Love Junkies and Other Addicts

Next month, there’s a new movie coming out with Anne Hathaway and Jake Gyllenhaal called “Love and Other Drugs,” so I thought I’d take this opportunity to discuss the ways that romantic love can function as an intoxicant and how serial romance relates to other forms of addiction.

In an earlier post about different forms of love, I described one version where loving a person springs from the way he or she makes you feel and involves little concern for the other. What the “lover” wants is the heady feeling of intoxication, that blissful state where you feel as if life has become a sort of heaven on earth and all your troubles have disappeared.  Falling in love means living happily ever after.  Hollywood, that relentless pusher, pedals this drug in one romantic comedy after another.

Unfortunately, it’s impossible to stay high forever.  As we come down, we begin to realize that the person we love isn’t so perfect after all.  Even worse, we find that we still hate our job, we still don’t make enough money, and nothing about reality and its frustrations has changed.  Obviously, we made a mistake in our choice of love object … time to move on. Lather, rinse and repeat.

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Celebrities — Why We Love and Hate Them

Whenever I’m in line at the grocery store, like everyone else I scan the tabloid headlines.  It always amazes me that so many people are fascinated by the soap opera lives of celebrities. Why, after all, does the wedding of someone we don’t even know hold such interest?  Why do we care about Brad and Angelina’s latest tiff when we’ve never met them?

I’ve noticed there’s a cycle to the stories.  First, you have the article about how Celebrity A has been spotted on dates with Celebrity B.  Then there’s the one confirming they’re an item, followed in due course by the big splashy cover story about their wedding.  Next you have rumors that there are signs of trouble in the relationship.  “Close personal friends” begin to hint at insensitivity and heartache at home, followed by reports that the couple has separated.  To complete the cycle, the tabloids run a story that details their messy divorce, full of bitterness and recriminations, with angst-ridden faces on the cover.  Of course there are many different versions of the cycle; if you’re Brangelina, you can spin out variations for years.  But in general, the cycle runs from idealizing someone’s life, followed by doubts about its goodness and concluding with its demise.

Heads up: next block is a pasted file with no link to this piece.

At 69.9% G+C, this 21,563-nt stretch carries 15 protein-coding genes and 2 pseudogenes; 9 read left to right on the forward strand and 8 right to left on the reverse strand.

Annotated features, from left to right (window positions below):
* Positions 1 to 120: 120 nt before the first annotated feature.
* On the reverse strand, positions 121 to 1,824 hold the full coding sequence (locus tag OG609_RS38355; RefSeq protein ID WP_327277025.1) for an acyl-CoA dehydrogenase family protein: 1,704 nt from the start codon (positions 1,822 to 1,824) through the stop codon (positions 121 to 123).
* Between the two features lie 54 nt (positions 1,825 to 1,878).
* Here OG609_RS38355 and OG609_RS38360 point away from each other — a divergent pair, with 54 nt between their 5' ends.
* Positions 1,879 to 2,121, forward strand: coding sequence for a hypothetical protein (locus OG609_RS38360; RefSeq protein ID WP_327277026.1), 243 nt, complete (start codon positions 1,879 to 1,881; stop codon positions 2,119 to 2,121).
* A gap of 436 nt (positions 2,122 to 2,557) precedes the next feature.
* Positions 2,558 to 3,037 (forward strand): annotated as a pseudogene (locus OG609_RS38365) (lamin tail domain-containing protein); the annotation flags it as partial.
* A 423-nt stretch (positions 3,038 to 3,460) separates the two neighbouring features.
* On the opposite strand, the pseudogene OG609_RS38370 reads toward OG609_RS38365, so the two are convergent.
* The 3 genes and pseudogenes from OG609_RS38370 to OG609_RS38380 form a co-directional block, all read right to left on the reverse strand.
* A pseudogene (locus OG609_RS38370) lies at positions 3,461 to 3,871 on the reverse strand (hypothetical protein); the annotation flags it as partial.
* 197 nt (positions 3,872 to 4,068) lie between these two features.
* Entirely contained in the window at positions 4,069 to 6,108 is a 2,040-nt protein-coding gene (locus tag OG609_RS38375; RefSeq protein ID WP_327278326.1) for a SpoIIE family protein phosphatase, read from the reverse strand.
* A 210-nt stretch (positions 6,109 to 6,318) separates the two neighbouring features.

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Hatred in Politics

In an earlier post on love and hatred, I briefly discussed how religion and politics often provide us with sanctioned outlets for our hatred, reflecting the processes of splitting and projection.  The current election cycle is a perfect example.  While Fox News and the Tea Party movement dominate televised discourse with their hateful attacks, in private liberals are often just as hateful.  I’ve had friends shout me down for saying I could empathize with parents of underage daughters who felt they had a right to know if she were having an abortion.  Within certain circles, to suggest that there might be reasonable limits to abortion-on-demand is to question the Faith and to arouse hatred.  I’ve known Democrats who wouldn’t even consider dating a Republican.

Given the enormous challenges we face, the political arena is a place where we ought to be having reasoned discourse about what’s best for our country; doing so depends upon the ability to think in the presence of intense emotion, a very difficult thing to do.  Intense emotion is the enemy of thought, whether it’s a sentimental glow that blinds us to harsh reality, or hatred that makes us unable to see the other side of an issue.  Many of the conservative voices in our country today are fanning the flames of hatred in order to squelch any realistic debate about the direction of our country and the sacrifices we’ll all have to make.  For many of them, their sole aim is to win.

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